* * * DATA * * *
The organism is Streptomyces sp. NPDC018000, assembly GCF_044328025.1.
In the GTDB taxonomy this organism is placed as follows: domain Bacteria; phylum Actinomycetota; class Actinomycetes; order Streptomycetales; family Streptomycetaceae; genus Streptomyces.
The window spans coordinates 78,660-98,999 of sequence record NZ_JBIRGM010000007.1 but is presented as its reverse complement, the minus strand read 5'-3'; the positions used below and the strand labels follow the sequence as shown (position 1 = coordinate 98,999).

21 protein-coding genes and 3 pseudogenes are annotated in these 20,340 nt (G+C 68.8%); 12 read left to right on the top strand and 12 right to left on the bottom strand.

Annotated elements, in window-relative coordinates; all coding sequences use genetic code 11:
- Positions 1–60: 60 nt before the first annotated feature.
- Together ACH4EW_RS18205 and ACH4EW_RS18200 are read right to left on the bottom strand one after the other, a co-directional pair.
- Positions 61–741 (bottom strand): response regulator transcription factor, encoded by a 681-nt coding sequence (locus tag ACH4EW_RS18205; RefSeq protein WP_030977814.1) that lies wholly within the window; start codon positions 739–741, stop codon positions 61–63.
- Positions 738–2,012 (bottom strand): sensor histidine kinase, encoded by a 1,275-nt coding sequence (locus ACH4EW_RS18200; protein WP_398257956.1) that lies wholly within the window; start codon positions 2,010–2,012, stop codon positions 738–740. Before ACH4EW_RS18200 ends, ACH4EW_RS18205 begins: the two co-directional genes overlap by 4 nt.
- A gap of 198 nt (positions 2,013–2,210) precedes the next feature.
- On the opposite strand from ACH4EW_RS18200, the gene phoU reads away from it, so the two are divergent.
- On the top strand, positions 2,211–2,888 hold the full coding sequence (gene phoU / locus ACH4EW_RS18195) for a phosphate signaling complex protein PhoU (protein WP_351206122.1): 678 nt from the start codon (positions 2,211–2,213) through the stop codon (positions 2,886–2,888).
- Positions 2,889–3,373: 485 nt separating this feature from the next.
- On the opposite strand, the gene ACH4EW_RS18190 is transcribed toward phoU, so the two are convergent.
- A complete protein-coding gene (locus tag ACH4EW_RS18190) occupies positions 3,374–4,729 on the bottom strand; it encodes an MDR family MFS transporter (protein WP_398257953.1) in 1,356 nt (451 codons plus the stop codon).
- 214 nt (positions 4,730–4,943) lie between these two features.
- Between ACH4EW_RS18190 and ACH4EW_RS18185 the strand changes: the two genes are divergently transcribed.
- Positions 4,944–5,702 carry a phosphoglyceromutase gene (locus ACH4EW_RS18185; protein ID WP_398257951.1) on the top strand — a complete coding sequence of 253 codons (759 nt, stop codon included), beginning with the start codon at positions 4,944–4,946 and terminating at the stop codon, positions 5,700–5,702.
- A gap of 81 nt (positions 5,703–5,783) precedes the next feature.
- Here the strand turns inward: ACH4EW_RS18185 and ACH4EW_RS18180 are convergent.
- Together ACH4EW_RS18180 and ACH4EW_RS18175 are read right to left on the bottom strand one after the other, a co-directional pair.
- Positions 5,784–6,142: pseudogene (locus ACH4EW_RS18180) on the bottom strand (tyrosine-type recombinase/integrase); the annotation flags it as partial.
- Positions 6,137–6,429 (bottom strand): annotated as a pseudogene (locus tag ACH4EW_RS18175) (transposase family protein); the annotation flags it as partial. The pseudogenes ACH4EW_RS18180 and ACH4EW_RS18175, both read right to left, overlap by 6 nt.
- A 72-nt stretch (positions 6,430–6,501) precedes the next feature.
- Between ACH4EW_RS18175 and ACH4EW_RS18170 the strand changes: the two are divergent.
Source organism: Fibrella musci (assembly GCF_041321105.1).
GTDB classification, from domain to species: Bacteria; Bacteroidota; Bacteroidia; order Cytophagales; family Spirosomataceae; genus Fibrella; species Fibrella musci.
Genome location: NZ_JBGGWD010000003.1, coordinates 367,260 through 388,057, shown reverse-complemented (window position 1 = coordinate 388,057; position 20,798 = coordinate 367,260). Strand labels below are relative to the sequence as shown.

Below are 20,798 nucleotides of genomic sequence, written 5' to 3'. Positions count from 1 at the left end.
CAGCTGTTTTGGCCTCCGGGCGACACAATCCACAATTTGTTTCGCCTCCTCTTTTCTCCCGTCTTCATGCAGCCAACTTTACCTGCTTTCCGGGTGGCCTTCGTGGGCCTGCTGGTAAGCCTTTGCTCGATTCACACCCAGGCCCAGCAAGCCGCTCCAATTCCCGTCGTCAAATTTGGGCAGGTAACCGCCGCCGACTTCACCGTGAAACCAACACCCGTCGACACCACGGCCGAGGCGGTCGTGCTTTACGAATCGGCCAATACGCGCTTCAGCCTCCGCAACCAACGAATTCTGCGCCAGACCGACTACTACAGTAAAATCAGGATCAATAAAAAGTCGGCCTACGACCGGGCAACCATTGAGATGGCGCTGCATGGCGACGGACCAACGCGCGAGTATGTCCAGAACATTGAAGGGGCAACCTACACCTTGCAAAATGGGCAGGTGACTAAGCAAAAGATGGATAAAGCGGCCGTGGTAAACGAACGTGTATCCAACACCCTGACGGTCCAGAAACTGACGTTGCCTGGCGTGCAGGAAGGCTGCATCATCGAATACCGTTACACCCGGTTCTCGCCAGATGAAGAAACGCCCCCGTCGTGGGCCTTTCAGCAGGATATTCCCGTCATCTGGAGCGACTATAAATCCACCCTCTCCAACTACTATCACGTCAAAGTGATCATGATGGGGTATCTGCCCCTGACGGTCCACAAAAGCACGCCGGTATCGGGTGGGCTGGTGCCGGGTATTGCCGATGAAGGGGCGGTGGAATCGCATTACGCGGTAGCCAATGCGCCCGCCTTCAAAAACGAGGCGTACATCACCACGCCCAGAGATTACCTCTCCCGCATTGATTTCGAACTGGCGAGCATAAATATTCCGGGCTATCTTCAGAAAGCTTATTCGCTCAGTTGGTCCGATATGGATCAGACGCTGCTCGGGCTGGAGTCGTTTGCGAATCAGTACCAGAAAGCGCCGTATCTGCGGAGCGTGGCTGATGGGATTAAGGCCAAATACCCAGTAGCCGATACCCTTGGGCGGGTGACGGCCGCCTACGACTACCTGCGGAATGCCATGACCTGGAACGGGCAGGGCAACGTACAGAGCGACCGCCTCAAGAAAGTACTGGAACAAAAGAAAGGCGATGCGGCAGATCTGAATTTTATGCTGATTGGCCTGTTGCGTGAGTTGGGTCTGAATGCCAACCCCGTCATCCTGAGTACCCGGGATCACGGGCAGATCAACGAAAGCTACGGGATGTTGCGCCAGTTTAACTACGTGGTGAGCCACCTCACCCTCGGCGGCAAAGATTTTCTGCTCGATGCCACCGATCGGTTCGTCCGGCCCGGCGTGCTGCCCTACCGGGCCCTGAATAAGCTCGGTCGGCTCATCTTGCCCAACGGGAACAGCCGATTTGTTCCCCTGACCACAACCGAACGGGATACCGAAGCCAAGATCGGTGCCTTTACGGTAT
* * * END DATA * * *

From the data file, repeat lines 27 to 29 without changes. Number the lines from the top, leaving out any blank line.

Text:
GTDB classification, from domain to species: Bacteria; Bacteroidota; Bacteroidia; order Cytophagales; family Spirosomataceae; genus Fibrella; species Fibrella musci.
Genome location: NZ_JBGGWD010000003.1, coordinates 367,260 through 388,057, shown reverse-complemented (window position 1 = coordinate 388,057; position 20,798 = coordinate 367,260). Strand labels below are relative to the sequence as shown.

Below are 20,798 nucleotides of genomic sequence, written 5' to 3'. Positions count from 1 at the left end.